U.S. President Donald Trump said on Nov. 7, 2018 that he expects to meet North Korean leader Kim Jong-un "sometime early next year."
Trump's remarks came hours after the U.S. announced the postponement of Thursday's scheduled meeting between Secretary of State Mike Pompeo and North Korean officials in New York.
|This AP file photo shows U.S. President Donald Trump.|
"We're very happy how it's going with North Korea," Trump said at a White House press conference on Tuesday's midterm elections, adding that the meeting will be rescheduled.
He attributed the sudden cancellation to "trips that are being made," but did not elaborate.
"We think it's going fine," Trump said. "We're in no rush. We're in no hurry. The sanctions are still on." Pompeo and Kim Yong-chol, a close aide to the North Korean leader, were expected to continue talks on dismantling the regime's nuclear weapons program and arranging a second summit between the leader and Trump.
Asked if he still plans to have the second summit, the U.S. president said, "Sometime next year, I would say. Sometime early next year."
The State Department provided no explanation for the meeting's postponement.
In a statement released at midnight, the department said the two sides "will reconvene when our respective schedules permit."
"Ongoing conversations continue to take place," it said. "The United States remains focused on fulfilling the commitments agreed to by President Trump and Chairman Kim at the Singapore Summit in June."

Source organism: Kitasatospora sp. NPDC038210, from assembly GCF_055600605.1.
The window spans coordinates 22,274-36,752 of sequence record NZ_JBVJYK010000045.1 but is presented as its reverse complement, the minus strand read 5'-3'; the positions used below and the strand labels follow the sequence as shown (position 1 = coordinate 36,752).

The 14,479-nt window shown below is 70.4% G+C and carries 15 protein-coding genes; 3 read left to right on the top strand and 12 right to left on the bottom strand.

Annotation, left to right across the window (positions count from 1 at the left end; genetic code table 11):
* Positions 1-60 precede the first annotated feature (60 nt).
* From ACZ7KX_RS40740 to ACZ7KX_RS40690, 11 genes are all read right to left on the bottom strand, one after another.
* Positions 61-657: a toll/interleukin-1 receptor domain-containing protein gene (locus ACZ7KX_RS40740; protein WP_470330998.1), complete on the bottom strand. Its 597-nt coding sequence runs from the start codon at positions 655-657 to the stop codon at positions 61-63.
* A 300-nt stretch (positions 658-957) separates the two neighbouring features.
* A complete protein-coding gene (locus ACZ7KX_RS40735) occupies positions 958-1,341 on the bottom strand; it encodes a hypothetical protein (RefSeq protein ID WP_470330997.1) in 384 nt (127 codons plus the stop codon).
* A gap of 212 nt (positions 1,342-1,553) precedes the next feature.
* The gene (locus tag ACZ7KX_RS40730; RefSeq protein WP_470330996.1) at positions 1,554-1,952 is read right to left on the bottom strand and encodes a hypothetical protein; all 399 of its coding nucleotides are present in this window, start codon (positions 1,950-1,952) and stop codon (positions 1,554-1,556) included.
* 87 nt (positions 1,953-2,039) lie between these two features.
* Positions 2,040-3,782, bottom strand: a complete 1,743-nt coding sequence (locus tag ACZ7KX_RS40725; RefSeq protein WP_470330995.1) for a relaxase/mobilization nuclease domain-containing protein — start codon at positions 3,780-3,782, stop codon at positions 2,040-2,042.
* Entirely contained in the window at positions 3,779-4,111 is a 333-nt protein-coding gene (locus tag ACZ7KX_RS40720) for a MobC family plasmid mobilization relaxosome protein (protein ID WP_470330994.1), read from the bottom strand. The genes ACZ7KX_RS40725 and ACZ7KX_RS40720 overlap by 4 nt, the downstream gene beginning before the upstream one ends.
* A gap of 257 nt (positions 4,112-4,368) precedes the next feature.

The Singapore summit was the first meeting between Trump and Kim, who committed to work toward "complete" denuclearization of the Korean Peninsula in exchange for security guarantees from the U.S.
The abrupt rescheduling raises questions about the prospects for continued negotiations between Washington and Pyongyang.
North Korea has increasingly called for sanctions relief in return for its denuclearization steps, but the U.S. has refused to comply until the full and verified denuclearization of the regime.
Trump said on Nov. 7, 2018 that he would "love to take the sanctions off, but they have to be responsive, too."
In August, Trump canceled Pompeo's planned trip to Pyongyang, citing a lack of progress in North Korea's denuclearization.
Before that he also called off the Singapore summit before putting it back on.
That decision came after Kim Yong-chol met with Pompeo in New York in May. At the time, Kim also traveled to Washington to deliver a personal letter from the North Korean leader to Trump at the White House.
Speaking at a regular press briefing, State Department deputy spokesperson Robert Palladino emphasized that the postponement was "purely a matter of scheduling."
"Schedules change all the time," he said. "Everything else remains completely on track."(Yonhap)
Shin Jin-seon firstname.lastname@example.org
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